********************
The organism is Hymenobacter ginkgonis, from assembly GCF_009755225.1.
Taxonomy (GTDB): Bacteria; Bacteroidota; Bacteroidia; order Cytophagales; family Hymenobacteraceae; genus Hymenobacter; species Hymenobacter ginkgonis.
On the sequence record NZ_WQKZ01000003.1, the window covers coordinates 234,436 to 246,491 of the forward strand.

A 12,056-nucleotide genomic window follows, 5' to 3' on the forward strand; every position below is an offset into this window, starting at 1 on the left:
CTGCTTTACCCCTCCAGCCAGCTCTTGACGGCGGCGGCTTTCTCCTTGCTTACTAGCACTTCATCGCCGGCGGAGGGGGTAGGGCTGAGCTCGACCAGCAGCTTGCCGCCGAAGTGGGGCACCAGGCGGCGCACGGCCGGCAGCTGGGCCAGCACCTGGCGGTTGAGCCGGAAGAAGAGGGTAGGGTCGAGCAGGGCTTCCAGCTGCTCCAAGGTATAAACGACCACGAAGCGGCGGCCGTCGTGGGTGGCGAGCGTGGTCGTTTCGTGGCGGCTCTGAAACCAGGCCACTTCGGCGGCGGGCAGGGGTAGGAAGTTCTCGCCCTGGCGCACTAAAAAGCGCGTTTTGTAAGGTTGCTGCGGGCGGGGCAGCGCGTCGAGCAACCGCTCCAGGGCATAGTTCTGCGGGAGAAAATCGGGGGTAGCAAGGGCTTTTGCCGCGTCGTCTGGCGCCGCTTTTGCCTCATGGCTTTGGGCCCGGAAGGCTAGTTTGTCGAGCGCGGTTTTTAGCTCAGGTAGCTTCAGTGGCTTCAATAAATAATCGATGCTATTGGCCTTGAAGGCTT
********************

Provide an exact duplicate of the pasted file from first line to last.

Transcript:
The organism is Hymenobacter ginkgonis, from assembly GCF_009755225.1.
Taxonomy (GTDB): Bacteria; Bacteroidota; Bacteroidia; order Cytophagales; family Hymenobacteraceae; genus Hymenobacter; species Hymenobacter ginkgonis.
On the sequence record NZ_WQKZ01000003.1, the window covers coordinates 234,436 to 246,491 of the forward strand.

A 12,056-nucleotide genomic window follows, 5' to 3' on the forward strand; every position below is an offset into this window, starting at 1 on the left:
CTGCTTTACCCCTCCAGCCAGCTCTTGACGGCGGCGGCTTTCTCCTTGCTTACTAGCACTTCATCGCCGGCGGAGGGGGTAGGGCTGAGCTCGACCAGCAGCTTGCCGCCGAAGTGGGGCACCAGGCGGCGCACGGCCGGCAGCTGGGCCAGCACCTGGCGGTTGAGCCGGAAGAAGAGGGTAGGGTCGAGCAGGGCTTCCAGCTGCTCCAAGGTATAAACGACCACGAAGCGGCGGCCGTCGTGGGTGGCGAGCGTGGTCGTTTCGTGGCGGCTCTGAAACCAGGCCACTTCGGCGGCGGGCAGGGGTAGGAAGTTCTCGCCCTGGCGCACTAAAAAGCGCGTTTTGTAAGGTTGCTGCGGGCGGGGCAGCGCGTCGAGCAACCGCTCCAGGGCATAGTTCTGCGGGAGAAAATCGGGGGTAGCAAGGGCTTTTGCCGCGTCGTCTGGCGCCGCTTTTGCCTCATGGCTTTGGGCCCGGAAGGCTAGTTTGTCGAGCGCGGTTTTTAGCTCAGGTAGCTTCAGTGGCTTCAATAAATAATCGATGCTATTGGCCTTGAAGGCTT